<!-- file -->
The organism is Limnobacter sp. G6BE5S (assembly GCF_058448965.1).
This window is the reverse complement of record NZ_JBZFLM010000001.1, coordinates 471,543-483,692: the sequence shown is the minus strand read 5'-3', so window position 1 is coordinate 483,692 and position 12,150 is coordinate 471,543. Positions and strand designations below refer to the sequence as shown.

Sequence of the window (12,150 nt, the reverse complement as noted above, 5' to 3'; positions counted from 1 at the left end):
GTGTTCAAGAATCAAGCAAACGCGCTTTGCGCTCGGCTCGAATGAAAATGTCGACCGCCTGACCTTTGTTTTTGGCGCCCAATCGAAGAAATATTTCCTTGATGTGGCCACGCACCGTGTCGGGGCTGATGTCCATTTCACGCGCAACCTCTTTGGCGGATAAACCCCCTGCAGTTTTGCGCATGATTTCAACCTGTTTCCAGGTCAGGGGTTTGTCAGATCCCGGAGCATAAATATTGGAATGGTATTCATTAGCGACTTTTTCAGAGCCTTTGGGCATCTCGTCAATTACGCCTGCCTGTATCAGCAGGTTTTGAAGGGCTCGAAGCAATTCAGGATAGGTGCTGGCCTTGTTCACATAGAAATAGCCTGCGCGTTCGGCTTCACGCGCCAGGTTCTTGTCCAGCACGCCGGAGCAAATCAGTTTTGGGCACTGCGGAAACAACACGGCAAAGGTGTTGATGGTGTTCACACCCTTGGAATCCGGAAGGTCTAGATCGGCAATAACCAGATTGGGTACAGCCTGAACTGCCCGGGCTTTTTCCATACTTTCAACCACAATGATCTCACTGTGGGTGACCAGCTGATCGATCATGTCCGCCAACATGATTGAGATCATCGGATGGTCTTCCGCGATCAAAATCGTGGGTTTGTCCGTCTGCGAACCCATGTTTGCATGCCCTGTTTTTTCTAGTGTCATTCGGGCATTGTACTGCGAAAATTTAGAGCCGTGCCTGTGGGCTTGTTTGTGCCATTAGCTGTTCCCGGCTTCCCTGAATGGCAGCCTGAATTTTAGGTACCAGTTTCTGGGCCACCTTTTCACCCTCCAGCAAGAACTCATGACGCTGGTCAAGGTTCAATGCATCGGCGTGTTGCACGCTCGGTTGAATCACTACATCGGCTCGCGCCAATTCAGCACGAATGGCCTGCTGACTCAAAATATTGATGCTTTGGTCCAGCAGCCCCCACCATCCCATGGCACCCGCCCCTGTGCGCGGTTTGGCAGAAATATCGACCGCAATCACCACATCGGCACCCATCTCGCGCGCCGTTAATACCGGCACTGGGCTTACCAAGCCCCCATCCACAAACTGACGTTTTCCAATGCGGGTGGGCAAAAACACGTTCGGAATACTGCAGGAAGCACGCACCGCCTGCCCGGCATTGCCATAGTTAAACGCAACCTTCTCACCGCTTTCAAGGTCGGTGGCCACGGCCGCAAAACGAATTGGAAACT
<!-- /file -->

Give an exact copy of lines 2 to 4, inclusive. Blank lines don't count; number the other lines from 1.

This window is the reverse complement of record NZ_JBZFLM010000001.1, coordinates 471,543-483,692: the sequence shown is the minus strand read 5'-3', so window position 1 is coordinate 483,692 and position 12,150 is coordinate 471,543. Positions and strand designations below refer to the sequence as shown.

Sequence of the window (12,150 nt, the reverse complement as noted above, 5' to 3'; positions counted from 1 at the left end):
GTGTTCAAGAATCAAGCAAACGCGCTTTGCGCTCGGCTCGAATGAAAATGTCGACCGCCTGACCTTTGTTTTTGGCGCCCAATCGAAGAAATATTTCCTTGATGTGGCCACGCACCGTGTCGGGGCTGATGTCCATTTCACGCGCAACCTCTTTGGCGGATAAACCCCCTGCAGTTTTGCGCATGATTTCAACCTGTTTCCAGGTCAGGGGTTTGTCAGATCCCGGAGCATAAATATTGGAATGGTATTCATTAGCGACTTTTTCAGAGCCTTTGGGCATCTCGTCAATTACGCCTGCCTGTATCAGCAGGTTTTGAAGGGCTCGAAGCAATTCAGGATAGGTGCTGGCCTTGTTCACATAGAAATAGCCTGCGCGTTCGGCTTCACGCGCCAGGTTCTTGTCCAGCACGCCGGAGCAAATCAGTTTTGGGCACTGCGGAAACAACACGGCAAAGGTGTTGATGGTGTTCACACCCTTGGAATCCGGAAGGTCTAGATCGGCAATAACCAGATTGGGTACAGCCTGAACTGCCCGGGCTTTTTCCATACTTTCAACCACAATGATCTCACTGTGGGTGACCAGCTGATCGATCATGTCCGCCAACATGATTGAGATCATCGGATGGTCTTCCGCGATCAAAATCGTGGGTTTGTCCGTCTGCGAACCCATGTTTGCATGCCCTGTTTTTTCTAGTGTCATTCGGGCATTGTACTGCGAAAATTTAGAGCCGTGCCTGTGGGCTTGTTTGTGCCATTAGCTGTTCCCGGCTTCCCTGAATGGCAGCCTGAATTTTAGGTACCAGTTTCTGGGCCACCTTTTCACCCTCCAGCAAGAACTCATGACGCTGGTCAAGGTTCAATGCATCGGCGTGTTGCACGCTCGGTTGAATCACTACATCGGCTCGCGCCAATTCAGCACGAATGGCCTGCTGACTCAAAATATTGATGCTTTGGTCCAGCAGCCCCCACCATCCCATGGCACCCGCCCCTGTGCGCGGTTTGGCAGAAATATCGACCGCAATCACCACATCGGCACCCATCTCGCGCGCCGTTAATACCGGCACTGGGCTTACCAAGCCCCCATCCACAAACTGACGTTTTCCAATGCGGGTGGGCAAAAACACGTTCGGAATACTGCAGGAAGCACGCACCGCCTGCCCGGCATTGCCATAGTTAAACGCAACCTTCTCACCGCTTTCAAGGTCGGTGGCCACGGCCGCAAAACGAATTGGAAACT